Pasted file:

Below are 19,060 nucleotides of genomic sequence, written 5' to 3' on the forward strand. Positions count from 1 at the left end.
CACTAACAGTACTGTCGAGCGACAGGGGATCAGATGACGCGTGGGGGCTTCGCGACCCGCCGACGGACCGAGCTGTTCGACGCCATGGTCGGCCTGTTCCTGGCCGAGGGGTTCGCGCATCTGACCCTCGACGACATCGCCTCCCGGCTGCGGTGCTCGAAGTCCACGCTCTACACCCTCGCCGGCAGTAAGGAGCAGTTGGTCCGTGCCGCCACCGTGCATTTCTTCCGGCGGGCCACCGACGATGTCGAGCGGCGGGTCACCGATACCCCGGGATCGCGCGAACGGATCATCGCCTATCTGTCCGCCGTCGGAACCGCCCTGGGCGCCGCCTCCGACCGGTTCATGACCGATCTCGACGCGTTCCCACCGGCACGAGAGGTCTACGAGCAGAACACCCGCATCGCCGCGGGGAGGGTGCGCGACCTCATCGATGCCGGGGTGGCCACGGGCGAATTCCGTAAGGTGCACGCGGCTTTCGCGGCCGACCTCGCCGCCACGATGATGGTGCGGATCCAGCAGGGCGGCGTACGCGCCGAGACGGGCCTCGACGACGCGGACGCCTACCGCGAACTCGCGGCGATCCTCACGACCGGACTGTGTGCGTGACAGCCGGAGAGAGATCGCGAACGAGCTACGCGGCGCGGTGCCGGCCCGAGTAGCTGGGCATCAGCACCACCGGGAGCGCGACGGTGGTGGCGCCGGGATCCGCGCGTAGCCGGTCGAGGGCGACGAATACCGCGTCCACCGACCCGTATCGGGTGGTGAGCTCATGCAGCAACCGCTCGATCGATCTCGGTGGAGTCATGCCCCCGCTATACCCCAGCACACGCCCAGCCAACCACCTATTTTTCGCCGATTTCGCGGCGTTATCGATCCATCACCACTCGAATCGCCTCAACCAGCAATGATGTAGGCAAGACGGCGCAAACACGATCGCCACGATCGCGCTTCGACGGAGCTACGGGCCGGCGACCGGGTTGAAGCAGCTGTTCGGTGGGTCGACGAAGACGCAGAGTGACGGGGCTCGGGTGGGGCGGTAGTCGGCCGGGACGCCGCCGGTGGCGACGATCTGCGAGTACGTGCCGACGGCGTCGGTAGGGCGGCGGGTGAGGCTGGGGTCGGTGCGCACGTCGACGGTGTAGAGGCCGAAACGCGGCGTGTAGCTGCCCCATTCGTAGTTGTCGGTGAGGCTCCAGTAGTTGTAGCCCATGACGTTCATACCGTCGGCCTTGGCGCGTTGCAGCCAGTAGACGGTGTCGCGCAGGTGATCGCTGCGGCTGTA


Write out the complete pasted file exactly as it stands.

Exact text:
Below are 19,060 nucleotides of genomic sequence, written 5' to 3' on the forward strand. Positions count from 1 at the left end.
CACTAACAGTACTGTCGAGCGACAGGGGATCAGATGACGCGTGGGGGCTTCGCGACCCGCCGACGGACCGAGCTGTTCGACGCCATGGTCGGCCTGTTCCTGGCCGAGGGGTTCGCGCATCTGACCCTCGACGACATCGCCTCCCGGCTGCGGTGCTCGAAGTCCACGCTCTACACCCTCGCCGGCAGTAAGGAGCAGTTGGTCCGTGCCGCCACCGTGCATTTCTTCCGGCGGGCCACCGACGATGTCGAGCGGCGGGTCACCGATACCCCGGGATCGCGCGAACGGATCATCGCCTATCTGTCCGCCGTCGGAACCGCCCTGGGCGCCGCCTCCGACCGGTTCATGACCGATCTCGACGCGTTCCCACCGGCACGAGAGGTCTACGAGCAGAACACCCGCATCGCCGCGGGGAGGGTGCGCGACCTCATCGATGCCGGGGTGGCCACGGGCGAATTCCGTAAGGTGCACGCGGCTTTCGCGGCCGACCTCGCCGCCACGATGATGGTGCGGATCCAGCAGGGCGGCGTACGCGCCGAGACGGGCCTCGACGACGCGGACGCCTACCGCGAACTCGCGGCGATCCTCACGACCGGACTGTGTGCGTGACAGCCGGAGAGAGATCGCGAACGAGCTACGCGGCGCGGTGCCGGCCCGAGTAGCTGGGCATCAGCACCACCGGGAGCGCGACGGTGGTGGCGCCGGGATCCGCGCGTAGCCGGTCGAGGGCGACGAATACCGCGTCCACCGACCCGTATCGGGTGGTGAGCTCATGCAGCAACCGCTCGATCGATCTCGGTGGAGTCATGCCCCCGCTATACCCCAGCACACGCCCAGCCAACCACCTATTTTTCGCCGATTTCGCGGCGTTATCGATCCATCACCACTCGAATCGCCTCAACCAGCAATGATGTAGGCAAGACGGCGCAAACACGATCGCCACGATCGCGCTTCGACGGAGCTACGGGCCGGCGACCGGGTTGAAGCAGCTGTTCGGTGGGTCGACGAAGACGCAGAGTGACGGGGCTCGGGTGGGGCGGTAGTCGGCCGGGACGCCGCCGGTGGCGACGATCTGCGAGTACGTGCCGACGGCGTCGGTAGGGCGGCGGGTGAGGCTGGGGTCGGTGCGCACGTCGACGGTGTAGAGGCCGAAACGCGGCGTGTAGCTGCCCCATTCGTAGTTGTCGGTGAGGCTCCAGTAGTTGTAGCCCATGACGTTCATACCGTCGGCCTTGGCGCGTTGCAGCCAGTAGACGGTGTCGCGCAGGTGATCGCTGCGGCTGTA